The Church Comes Down to Us

Eberhard Arnold always emphasized Gemeinde – the living congregation of believers – over Kirche, the church as an institution or establishment. In a series of talks given in response to a letter from his friend, the Swiss Religious Socialist Leonard Ragaz, Eberhard talks about this question.

Eberhard Arnold always emphasized Gemeinde  the living congregation of believers  over Kirche, the church as an institution or establishment. He believed that the true church transcends time and space, uniting all those who call on God and receive his Spirit. Thus the church is past and present and future, and lives on earth as well as in heaven. For him, the high point of the ecclesiastical year was Pentecost: the celebration of the outpouring of the Holy Spirit as the foundation of the “living church.”

The following address, a response to a letter from his friend, the Swiss Religious Socialist Leonard Ragaz, touches on these themes. Ragaz had asked whether Eberhard’s community, the Bruderhof, considered itself to be “the” church  as opposed to just one of many other members in the “family of Christ.” The question, Ragaz conceded, was a delicate one: “If such a great thing would be given to you, should you not handle it with the utmost reserve, as a miracle which could easily withdraw, something of which you were not worthy, as none of us is?”

Eberhard considered Ragaz’s question carefully, dedicating three evenings in March 1933 to the topic; the excerpt below summarizes these discussions.

It is of decisive importance that we remember the mission of the church as it is laid upon us in the outpouring of the Holy Spirit. If anyone asks us whether we, a few weak and needy people living in community, are “the” church, we have to say, No, we are not. Like all human beings, however, we are the recipients of God’s love. And like everyone else  more so, if anything  we are unworthy and unfit for the work of the Holy Spirit, for the building of the church, and for its mission to the world.

But if anyone asks, “Does the church of God come down to you?”  then we have to answer yes. The church comes down wherever believers are gathered who have no other will but that God’s kingdom come and that the church of Jesus Christ be revealed. The church is wherever the Holy Spirit is.

Of course, we need to call on God if we want to receive the Holy Spirit; willpower by itself is not enough, because it remains rooted in what is human. The Holy Spirit alone has the power to bring the church to us.

There is, however, one other condition that must be fulfilled: we need to agree on the one object of our pleading because only when we are united in our asking will the impossible become possible. Unless our prayer is made as one body, the Holy Spirit will not be poured out. Without the pouring out of the Holy Spirit the church will not be established and built up. Without the working of the Holy Spirit there is no perfect fellowship, no living body of Jesus Christ.

The disciples whom Jesus told to wait for the Holy Spirit remained together for days, united in their expectation of God and his power. And when the time was fulfilled, the Holy Spirit broke upon them from above, as a wind from heaven, as flames of fire on their heads (Acts 2:2–3). They received the gifts of the Holy Spirit and the powers of the world to come. They were united with one another in their teaching, in the breaking of bread and in the fellowship of the table; they were united in prayer and in the sharing of all their goods (Acts 4:43–47). So the church came into being, and so the church will come into being again and again.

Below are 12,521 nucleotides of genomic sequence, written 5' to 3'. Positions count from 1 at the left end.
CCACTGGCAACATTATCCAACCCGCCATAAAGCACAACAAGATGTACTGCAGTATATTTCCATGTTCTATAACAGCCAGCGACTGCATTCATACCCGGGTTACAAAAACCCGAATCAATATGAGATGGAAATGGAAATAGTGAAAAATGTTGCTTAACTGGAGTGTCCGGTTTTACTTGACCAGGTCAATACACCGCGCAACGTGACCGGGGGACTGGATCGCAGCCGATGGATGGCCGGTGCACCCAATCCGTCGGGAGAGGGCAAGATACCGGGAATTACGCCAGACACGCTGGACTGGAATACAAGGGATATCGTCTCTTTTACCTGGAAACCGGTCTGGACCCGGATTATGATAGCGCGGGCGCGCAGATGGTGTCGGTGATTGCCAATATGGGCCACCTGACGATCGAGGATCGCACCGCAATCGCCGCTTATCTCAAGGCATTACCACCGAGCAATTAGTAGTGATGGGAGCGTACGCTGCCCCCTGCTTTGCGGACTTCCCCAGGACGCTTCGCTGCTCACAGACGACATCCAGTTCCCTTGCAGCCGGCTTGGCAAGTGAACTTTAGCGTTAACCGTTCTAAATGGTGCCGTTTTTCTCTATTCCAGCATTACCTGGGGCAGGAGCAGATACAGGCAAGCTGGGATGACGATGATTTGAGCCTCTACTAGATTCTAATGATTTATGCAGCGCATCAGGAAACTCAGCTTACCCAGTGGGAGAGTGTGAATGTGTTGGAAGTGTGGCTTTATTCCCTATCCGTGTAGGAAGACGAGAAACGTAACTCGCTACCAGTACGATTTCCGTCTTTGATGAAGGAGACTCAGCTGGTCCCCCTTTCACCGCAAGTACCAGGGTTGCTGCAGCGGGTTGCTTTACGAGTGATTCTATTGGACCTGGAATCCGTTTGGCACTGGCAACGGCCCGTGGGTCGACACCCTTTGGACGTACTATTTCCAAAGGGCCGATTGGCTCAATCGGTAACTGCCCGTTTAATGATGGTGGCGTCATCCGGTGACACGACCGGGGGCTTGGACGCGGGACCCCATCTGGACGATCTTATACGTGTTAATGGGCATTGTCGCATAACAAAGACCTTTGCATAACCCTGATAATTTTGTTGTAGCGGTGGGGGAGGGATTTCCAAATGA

But where people do not submit to the working of the Holy Spirit  and where there is not full fellowship of work and goods, nor complete unity and agreement in faith and action  we cannot speak of the church.

The Spirit of God works everywhere and in all people. God sees this, though it is often hidden from us. For this reason we cannot presume to say where the Holy Spirit is at work. Only God can judge in this way. All the same, there are works, deeds, fruits, results, and effects of the unity of the Spirit that are quite plainly recognizable as coming from the Holy Spirit. About such things we cannot remain silent. Where it is impossible to establish deeds as fruits of the Holy Spirit we may not speak of the church. But where the working of the Holy Spirit is clear, we must for the sake of God’s honor say: Human beings have not done this; God has done it. There is no other explanation. That is the church.

We confess quite simply that we cannot live in unity for a single day if the Holy Spirit is not given to us again and again. We cannot agree on anything unless Jesus Christ is revealed to us  unless we allow God to work in us and amongst us. And God works only when we put our own works aside. The mystery of the church is thus deeply related to the mystery of the kingdom of God, since when God reigns, the works of human beings will rest.

Clearly, the mark of the church of God is the laying down of human works. This is of particular significance today, when we stand before the collapse of state and society  when love is growing cold and enmity and hatred are increasing (Matt. 24:1012). More than ever before, we must recognize that the church of Jesus Christ is God at work now. And so we must come together to call upon God, despite our smallness, our unworthiness and insufficiency. We must come before God and ask him to pour out upon us that which we do not have, do among us what we ourselves cannot do. We must ask for his Holy Spirit so that we can live as a witness to the whole world, so that we can become one, even as the Father and Son are one (John 17:21).

Adapted from Johann Christoph Arnold, ed. Eberhard Arnold, Modern Spiritual Masters (Rifton, NY: Plough, 2011). View the complete original text in our digital archive.